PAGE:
Computer slow down when network or harddisk in use

By Ckorban
Jul 23, 2010
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  1. Hello all, hopefully ya'll will be able to help me with this problem before I chuck my computer out of the window...

    Problem:
    Mouse becomes laggy as crap, COMPLETE computer slow down, during specific times:

    When this happens:
    Whenever ANY download happens, be it steam update, chrome download, or utorrent torrent. Today steam was preparing to install CS (doing a fresh install), and before the download process it said it was configuring local files and what not, so I think it is ANY time the harddrive is being used.

    When I first saw this:
    I was running vista on the same computer. I bought a new harddrive: Hitachi 2TB 7200 RPM 32mb cache, and installed windows 7 fresh on it as my system drive. I did NOT have this problem in vista. So I think it is either my new harddrive or windows 7.

    What I've tried so far:
    Reinstalling everything except windows 7, REALLY want to avoid that.

    Next step:
    Wanted to see if there was any way to monitor HD acitivity, hopefully to pinpoint the root cause of problem.

    Thanks!
  2. gbhall

    gbhall TechSpot Chancellor Posts: 2,291   +44

    Slow-downs like this, especially during downloads is usually a symptom that your anti-virus, anti-spyware and firewall are doing their job, and examining in depth everything going into your PC.

    This symptom depends very strongly on how your anti-malware is configured, and indeed, any noticeable slow-down would very strongly indicate a poor choice of anti-malware (some are more notorious than others for imposing heavy loads), or one that is not fully compatible with your hardware, or one that has over-strong settings, or one that has actual faulty installation that could be cured by a reinstallation.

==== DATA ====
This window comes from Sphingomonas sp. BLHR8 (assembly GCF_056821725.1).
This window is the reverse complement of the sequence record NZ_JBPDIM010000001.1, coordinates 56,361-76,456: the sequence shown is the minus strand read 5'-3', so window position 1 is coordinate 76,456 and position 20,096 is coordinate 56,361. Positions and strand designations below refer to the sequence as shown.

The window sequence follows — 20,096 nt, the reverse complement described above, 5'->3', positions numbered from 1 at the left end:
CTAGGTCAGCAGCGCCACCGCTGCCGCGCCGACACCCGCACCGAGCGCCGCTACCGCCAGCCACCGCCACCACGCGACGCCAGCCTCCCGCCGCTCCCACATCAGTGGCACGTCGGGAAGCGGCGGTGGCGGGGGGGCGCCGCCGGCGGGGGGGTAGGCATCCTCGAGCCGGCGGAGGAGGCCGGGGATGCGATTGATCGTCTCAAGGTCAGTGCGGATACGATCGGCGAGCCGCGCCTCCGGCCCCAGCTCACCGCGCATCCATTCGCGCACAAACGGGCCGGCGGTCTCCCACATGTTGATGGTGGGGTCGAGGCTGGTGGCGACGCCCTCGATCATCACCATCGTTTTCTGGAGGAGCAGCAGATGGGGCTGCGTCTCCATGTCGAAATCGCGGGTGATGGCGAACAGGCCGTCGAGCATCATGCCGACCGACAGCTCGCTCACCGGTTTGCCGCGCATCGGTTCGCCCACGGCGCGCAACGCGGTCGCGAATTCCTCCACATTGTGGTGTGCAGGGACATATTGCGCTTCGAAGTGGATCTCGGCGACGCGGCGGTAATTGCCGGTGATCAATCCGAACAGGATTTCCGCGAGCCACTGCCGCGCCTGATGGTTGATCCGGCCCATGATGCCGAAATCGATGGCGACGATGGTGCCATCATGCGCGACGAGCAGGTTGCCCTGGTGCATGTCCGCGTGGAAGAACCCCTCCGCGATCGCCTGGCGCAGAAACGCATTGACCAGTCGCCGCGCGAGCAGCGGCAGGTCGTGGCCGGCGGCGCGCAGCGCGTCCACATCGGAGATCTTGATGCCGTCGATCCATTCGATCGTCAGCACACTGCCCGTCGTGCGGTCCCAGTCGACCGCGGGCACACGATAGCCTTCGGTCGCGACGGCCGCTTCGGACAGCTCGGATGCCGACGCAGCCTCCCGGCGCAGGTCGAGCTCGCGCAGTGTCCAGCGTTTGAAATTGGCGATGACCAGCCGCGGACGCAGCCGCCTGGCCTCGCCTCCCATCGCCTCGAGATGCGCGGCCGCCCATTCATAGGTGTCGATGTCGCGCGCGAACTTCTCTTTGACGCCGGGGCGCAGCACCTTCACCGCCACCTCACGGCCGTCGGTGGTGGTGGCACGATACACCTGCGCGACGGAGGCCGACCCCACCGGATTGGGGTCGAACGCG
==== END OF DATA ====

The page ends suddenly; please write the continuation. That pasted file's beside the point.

Just on the off-chance that you are actually running more than one anti-virus - dont !

    You could try starting windows task manager, where there are various things you can monitor. Most likely to help would be the processes tab. What exactly grabs all the processing time when doing a download?. Then find out what that process is.
  3. Ckorban

    Ckorban TechSpot Member Topic Starter Posts: 71

    Here's the thing, CPU usage and memory usage are almost nonexistant when the slow down happens. In other words, nothing is taking up the CPU and/or memory.

    I am running Eset Smart Security 4.2, I'll try to kill that and see if that works.
  4. Ckorban

    Ckorban TechSpot Member Topic Starter Posts: 71

    Actually, I just realized something with further inspection. In task manager, in my processes tab, I don't see anything increase crazily in CPU, maybe utorrent or steam (i just tested with both) up to 20-30% or what not. However, in the performance tab, I see my CPU is pretty much at 100% usage. The first core is at a full 100% and the other 3 keep climbing.

    I also completely stopped and uninstalled Eset Security before doing this. Is there any better way to monitor resource usage and try to pinpoint whats happening?
  5. Ckorban

    Ckorban TechSpot Member Topic Starter Posts: 71

    Alright, I just uninstalled anything antivirus/firewall related and I restarted. It seems to be fine now. I will update this after some time of running various stuff, to see if it compounds over uptime increase
  6. Archean

    Archean TechSpot Paladin Posts: 5,986   +66